"Other policies and practices allow only men to be considered head of household for purposes of land registration in certain parts of Burma and the Government has done nothing to ensure a woman’s right to serve as head of household" (page 4). "On Government-issued identification cards, women are listed as “dependent” even if they are employed and have their own careers and identification cards for children must bear the signature of the father not the mother. This also holds true in IDP camps, where residents must list a father’s not mother’s name on all documents. Customary practice also favors listing men only as head of household at immigration and other...more
Oct. 26, 2018, 8:42 a.m.
Countries: Senegal
Variables: CLCW-PRACTICE-1, CUST-LAW-1

"The family code’s definition of paternal rights also remained an obstacle to equality between men and women. The code considers men to be heads of household, preventing women from taking legal responsibility for their children. In addition, any childhood benefits are paid to the father. Women can become the legal head of household only if the husband formally renounces his authority before authorities or if he is unable to act as head of household" (page 16).
Oct. 24, 2018, 8:49 a.m.
Countries: Pakistan
Variables: CLCW-PRACTICE-1

"Violence against women is a societal problem and a public health issue. Under-reporting is a result of lack of mechanisms in place to help protect and assist victims to become independent. Women that do take their cases to the court are mostly abandoned by their families. In such cases, they have little to no funds to support themselves, and also fight in court to get justice" (para. 8).
Oct. 22, 2018, 9:31 p.m.
Countries: Iran
Variables: CLCW-PRACTICE-1

"Married women were not allowed to travel outside the country without prior permission from their husbands. For example, authorities initially prohibited Niloufar Ardalan, captain of the country’s national indoor women’s futsal team, from traveling to a tournament in Malaysia in September because her husband refused to grant her permission. After filing an appeal, a court granted her a one-time-use exit visa" (para 111). "The law states that a virgin woman or girl wishing to wed needs the consent of her father or grandfather or the court’s permission, even if she is over the age of 18" (para 155)
Oct. 19, 2018, 7:59 p.m.
Countries: Indonesia
Variables: CLCW-PRACTICE-1, ATFPA-PRACTICE-2

"The same law also designates the man as the head of the household" (para 152)
Oct. 17, 2018, 1:08 p.m.
Countries: Palestine
Variables: CLCW-PRACTICE-1

"In another key reform on March 5, Prime Minister Rami Hamdallah announced the cabinet’s decision to allow women who have custody of their children, to open bank accounts for them, transfer their children to different schools, and apply for their passports" (para 11). "A woman also needs the father’s permission to travel abroad with her child. Both family laws also discriminate against women in marriage, divorce, and inheritance" (para 13).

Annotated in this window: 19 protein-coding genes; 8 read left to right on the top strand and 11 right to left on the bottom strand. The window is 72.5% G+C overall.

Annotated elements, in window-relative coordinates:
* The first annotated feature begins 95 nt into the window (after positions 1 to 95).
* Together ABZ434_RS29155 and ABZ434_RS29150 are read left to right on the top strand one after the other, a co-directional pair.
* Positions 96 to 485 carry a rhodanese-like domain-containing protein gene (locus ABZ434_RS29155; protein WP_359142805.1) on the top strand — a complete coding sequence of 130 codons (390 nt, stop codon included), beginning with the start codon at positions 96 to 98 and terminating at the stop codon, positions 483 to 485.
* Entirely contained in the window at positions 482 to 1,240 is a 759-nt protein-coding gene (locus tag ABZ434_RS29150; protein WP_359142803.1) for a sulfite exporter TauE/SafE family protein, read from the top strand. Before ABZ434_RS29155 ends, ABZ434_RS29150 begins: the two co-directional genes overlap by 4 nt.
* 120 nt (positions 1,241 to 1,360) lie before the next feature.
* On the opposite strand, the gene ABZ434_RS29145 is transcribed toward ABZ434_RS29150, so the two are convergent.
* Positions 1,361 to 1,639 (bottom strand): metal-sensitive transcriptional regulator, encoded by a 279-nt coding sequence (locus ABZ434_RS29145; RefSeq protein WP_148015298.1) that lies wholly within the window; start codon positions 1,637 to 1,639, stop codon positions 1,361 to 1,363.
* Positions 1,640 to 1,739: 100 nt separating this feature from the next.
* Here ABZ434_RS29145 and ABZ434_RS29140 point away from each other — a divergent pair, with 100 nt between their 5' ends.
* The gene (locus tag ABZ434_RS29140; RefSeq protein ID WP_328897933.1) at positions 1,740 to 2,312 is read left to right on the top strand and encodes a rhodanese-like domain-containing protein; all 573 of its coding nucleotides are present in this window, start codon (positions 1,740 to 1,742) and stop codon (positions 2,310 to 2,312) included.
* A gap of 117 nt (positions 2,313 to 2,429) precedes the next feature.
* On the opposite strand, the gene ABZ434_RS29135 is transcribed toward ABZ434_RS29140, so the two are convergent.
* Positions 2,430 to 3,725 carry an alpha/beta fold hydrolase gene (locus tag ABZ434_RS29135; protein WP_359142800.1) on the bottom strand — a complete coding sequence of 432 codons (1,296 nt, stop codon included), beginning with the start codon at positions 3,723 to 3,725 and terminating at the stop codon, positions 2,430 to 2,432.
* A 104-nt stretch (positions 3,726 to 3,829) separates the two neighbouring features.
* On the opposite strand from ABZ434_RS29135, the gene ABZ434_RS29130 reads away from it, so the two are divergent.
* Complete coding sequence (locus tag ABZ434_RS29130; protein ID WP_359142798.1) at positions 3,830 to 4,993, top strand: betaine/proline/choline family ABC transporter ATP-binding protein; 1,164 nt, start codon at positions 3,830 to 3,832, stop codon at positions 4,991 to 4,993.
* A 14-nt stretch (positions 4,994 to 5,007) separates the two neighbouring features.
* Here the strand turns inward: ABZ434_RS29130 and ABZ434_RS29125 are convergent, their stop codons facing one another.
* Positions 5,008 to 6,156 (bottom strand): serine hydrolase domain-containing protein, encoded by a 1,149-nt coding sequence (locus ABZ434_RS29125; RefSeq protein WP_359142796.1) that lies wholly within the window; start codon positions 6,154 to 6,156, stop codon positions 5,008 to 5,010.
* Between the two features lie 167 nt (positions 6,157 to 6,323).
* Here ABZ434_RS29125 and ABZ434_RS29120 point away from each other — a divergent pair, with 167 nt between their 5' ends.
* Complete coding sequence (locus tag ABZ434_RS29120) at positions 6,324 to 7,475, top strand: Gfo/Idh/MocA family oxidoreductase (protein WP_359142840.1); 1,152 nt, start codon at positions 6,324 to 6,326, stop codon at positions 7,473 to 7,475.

Sept. 26, 2018, 11:01 a.m.
Countries: Afghanistan
Variables: CLCW-PRACTICE-1

"Afghan women are often unable to obtain basic legal documents such as national IDs and marriage certificates, which makes it difficult to seek help from the courts when they are in trouble, says Marion Guillaume of the Samuel Hall think-tank" (para 1). "Lack of access to civil documentation such as tazkera (national IDs) and marriage certificates is a major, but hidden, reason for difficulties in gaining access to justice... And to obtain tazkera following general procedures, both men and women must present a copy of the tazkera of one of their male relatives. Therefore, women are dependent on the willingness of their male relatives to help them. Women without close...more
Sept. 24, 2018, 10:50 p.m.
Countries: Iraq
Variables: CLCW-PRACTICE-1

"Women could not obtain the Civil Status Identification Document--required for access to public services, food assistance, health care, employment, education, and housing--without consent of a male relative. This restriction affected women in conflict, according to local NGOs. OWFI and local media reported authorities told a female minor, whose entire family was killed, that she could not obtain identity documents without a male relative until she turned 18 years old. As a result she could not attend school or access social and public services" (para 254)
Sept. 12, 2018, 9:50 p.m.
Countries: Eritrea
Variables: CLCW-PRACTICE-1

"Categories of persons most commonly denied exit visas included men under age 54, regardless of whether they had completed the military portion of national service, and women younger than 30, unless they had children" (para 76)
Sept. 5, 2018, 10:25 a.m.
Countries: Australia
Variables: CLCW-PRACTICE-1, LO-LAW-1, IAW-LAW-1, AFE-LAW-1

"The law provided for the same legal status and rights for women as for men, including under laws related to family, labor, property, nationality, and inheritance, as well as employment, credit, pay, owning and/or managing businesses, education, and housing" (15).
Sept. 5, 2018, 10:23 a.m.
Countries: Costa Rica
Variables: CLCW-PRACTICE-1, CLCW-LAW-1

"As indicated in previous reports of Costa Rica, Costa Rican women enjoy the same rights as men to acquire, change or retain their nationality" (23).
Sept. 5, 2018, 9:54 a.m.
Countries: United Arab Emirates
Variables: CLCW-PRACTICE-1

"Custom dictates that a husband may prevent his wife, minor children, and adult unmarried daughters from leaving the country by taking custody of their passports" (16).